It is inevitable that with all the handling, some Patra vessels would break. Now at the end of the year’s cycle of being passed about, there are twelve in various states of brokenness. Some of the Patra bowls have been replaced and some repaired.
Several participants have written of their worries concerning curious pets or a fear of using them or shipping them in some way that would risk breakage. Please know that if damage or breakage occurred, I know it was not deliberate and is viewed as potentially part of the cycle. Worse yet, it is not an omen. Maybe just amen, if taken as the literal meaning of the word: “so be it”.
There are contemplative opportunities in the shards. A Kabbalistic tradition involves the breaking of vessels as a necessary ritual for leaving old forms to make way for new possibilities. Another beautiful Japanese tradition is a process of repair called Kintsugi. When a precious tea bowl is broken, it is restored by filling the cracks with gold. The repair highlights the fractures and points to the history of damage which lends the object a deeper beauty and often makes it more valuable too.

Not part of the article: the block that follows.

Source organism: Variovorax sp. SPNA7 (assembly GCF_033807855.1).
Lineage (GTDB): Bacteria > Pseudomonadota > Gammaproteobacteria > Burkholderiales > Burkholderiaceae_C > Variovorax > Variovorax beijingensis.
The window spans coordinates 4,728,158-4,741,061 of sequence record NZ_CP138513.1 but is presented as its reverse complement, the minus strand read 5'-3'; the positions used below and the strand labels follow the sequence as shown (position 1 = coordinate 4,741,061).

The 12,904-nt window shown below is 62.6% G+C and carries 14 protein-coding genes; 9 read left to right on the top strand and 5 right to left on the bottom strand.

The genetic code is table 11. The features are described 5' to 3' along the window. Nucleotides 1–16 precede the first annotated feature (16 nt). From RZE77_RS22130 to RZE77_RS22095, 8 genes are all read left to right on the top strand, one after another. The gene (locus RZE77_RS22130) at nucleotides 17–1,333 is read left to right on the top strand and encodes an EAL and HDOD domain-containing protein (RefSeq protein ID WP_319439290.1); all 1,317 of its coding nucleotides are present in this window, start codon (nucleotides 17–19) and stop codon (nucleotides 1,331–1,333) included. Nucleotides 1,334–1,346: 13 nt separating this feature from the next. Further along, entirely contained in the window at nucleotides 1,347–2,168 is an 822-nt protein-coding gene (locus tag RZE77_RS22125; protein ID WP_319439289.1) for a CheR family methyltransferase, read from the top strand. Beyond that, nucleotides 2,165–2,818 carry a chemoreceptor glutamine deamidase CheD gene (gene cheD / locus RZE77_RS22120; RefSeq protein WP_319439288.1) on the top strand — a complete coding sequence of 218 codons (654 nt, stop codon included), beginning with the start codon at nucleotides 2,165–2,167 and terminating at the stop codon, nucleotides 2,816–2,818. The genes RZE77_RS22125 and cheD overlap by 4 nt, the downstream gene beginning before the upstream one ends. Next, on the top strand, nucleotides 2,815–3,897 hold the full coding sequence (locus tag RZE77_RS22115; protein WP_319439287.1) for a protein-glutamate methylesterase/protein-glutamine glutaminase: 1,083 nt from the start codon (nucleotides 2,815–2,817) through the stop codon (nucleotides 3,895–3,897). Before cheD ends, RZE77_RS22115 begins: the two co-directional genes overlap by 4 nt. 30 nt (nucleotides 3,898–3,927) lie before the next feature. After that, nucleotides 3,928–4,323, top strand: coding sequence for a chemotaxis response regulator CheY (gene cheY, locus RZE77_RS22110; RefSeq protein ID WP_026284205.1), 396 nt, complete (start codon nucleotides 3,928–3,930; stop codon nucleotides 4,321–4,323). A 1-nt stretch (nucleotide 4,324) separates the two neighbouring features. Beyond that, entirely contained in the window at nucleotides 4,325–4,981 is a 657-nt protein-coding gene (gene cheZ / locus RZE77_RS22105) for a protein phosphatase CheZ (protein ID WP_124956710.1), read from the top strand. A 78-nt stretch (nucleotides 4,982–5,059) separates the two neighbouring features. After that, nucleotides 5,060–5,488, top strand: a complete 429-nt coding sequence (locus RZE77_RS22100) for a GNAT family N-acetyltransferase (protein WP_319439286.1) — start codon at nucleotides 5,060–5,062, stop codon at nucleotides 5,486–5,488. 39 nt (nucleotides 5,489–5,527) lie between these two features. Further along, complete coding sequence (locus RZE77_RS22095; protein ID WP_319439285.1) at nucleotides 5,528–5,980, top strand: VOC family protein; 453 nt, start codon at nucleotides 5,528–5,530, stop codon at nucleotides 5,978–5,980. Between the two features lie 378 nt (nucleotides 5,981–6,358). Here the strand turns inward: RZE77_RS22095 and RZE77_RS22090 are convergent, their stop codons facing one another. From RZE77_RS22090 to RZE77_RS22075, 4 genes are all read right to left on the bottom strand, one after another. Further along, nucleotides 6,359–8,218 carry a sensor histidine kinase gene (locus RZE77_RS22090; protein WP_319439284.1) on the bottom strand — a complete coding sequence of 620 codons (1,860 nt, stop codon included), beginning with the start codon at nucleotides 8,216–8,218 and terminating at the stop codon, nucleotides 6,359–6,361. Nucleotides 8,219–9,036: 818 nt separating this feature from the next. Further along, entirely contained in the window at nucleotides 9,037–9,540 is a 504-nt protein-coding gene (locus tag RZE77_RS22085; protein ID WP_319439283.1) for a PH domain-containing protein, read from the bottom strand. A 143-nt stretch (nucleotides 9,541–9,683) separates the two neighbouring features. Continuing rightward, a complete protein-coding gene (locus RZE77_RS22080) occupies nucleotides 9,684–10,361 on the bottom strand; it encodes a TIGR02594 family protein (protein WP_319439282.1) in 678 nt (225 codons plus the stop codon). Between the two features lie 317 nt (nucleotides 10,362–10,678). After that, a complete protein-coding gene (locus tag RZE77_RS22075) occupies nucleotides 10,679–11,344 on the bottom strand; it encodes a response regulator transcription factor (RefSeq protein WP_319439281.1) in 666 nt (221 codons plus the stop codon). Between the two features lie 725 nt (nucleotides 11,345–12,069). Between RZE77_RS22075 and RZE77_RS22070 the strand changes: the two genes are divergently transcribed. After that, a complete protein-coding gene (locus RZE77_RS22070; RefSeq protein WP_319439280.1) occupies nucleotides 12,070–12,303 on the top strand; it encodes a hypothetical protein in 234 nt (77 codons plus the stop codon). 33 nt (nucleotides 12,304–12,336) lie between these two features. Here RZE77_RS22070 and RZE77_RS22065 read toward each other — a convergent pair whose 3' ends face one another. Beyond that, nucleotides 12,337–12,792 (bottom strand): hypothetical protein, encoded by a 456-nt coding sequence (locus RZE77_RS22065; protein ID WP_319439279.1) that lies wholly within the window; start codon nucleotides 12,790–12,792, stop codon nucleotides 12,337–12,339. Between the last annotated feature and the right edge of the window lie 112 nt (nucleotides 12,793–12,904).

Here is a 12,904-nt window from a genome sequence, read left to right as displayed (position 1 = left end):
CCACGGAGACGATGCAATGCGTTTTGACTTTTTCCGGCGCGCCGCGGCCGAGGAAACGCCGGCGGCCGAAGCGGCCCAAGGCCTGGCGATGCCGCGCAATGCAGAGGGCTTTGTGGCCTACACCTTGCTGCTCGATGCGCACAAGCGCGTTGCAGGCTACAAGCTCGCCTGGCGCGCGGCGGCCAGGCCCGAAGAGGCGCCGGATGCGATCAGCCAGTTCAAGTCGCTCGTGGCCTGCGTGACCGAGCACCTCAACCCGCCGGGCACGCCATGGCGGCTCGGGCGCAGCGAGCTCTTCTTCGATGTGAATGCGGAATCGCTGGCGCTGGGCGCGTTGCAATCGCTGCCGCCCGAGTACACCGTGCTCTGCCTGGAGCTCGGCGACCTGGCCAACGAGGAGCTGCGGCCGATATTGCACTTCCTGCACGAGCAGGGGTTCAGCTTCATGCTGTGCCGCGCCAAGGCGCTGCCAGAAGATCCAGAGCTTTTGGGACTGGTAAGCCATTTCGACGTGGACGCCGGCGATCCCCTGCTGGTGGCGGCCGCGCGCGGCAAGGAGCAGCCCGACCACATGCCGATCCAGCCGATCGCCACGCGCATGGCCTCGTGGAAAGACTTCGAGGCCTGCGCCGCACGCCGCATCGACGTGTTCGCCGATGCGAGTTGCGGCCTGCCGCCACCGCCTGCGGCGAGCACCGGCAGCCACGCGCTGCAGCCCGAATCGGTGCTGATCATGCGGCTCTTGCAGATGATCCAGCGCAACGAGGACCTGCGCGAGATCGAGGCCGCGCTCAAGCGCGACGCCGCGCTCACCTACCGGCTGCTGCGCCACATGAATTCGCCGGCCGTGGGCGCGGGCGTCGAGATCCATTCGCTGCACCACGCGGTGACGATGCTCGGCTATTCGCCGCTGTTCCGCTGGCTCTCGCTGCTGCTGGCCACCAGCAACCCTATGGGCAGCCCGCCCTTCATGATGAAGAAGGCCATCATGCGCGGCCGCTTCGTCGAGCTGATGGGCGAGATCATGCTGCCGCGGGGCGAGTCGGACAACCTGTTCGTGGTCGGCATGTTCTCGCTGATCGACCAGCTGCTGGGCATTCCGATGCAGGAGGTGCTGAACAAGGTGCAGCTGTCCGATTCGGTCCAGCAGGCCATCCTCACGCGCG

Using breakage as a metaphor for larger themes speaks to how transformation and expansion arise from difficulty. I don’t like saccharine sayings about how much stronger someone is because of tragedy. Not all things can be put back together again. Amidst the rubble, it isn’t easy to care for the offerings – messy jagged edges can cut deep. But also true, new growth might emerge after leaving old forms, like the Kabbalistic ritual infers.
Looking at these repaired bowls, I know they cannot be “good as new”. Few things can. They are different. Broken parts leave evidence; yet this is also what lends character to their new form. I honor that by repairing them with the laborious Kinsugi process. The gilded cracks underscore the beauty of the vessel’s journey.
“The lives of sentient beings are like clay pots destined to break sooner or later” – Buddhist Proverb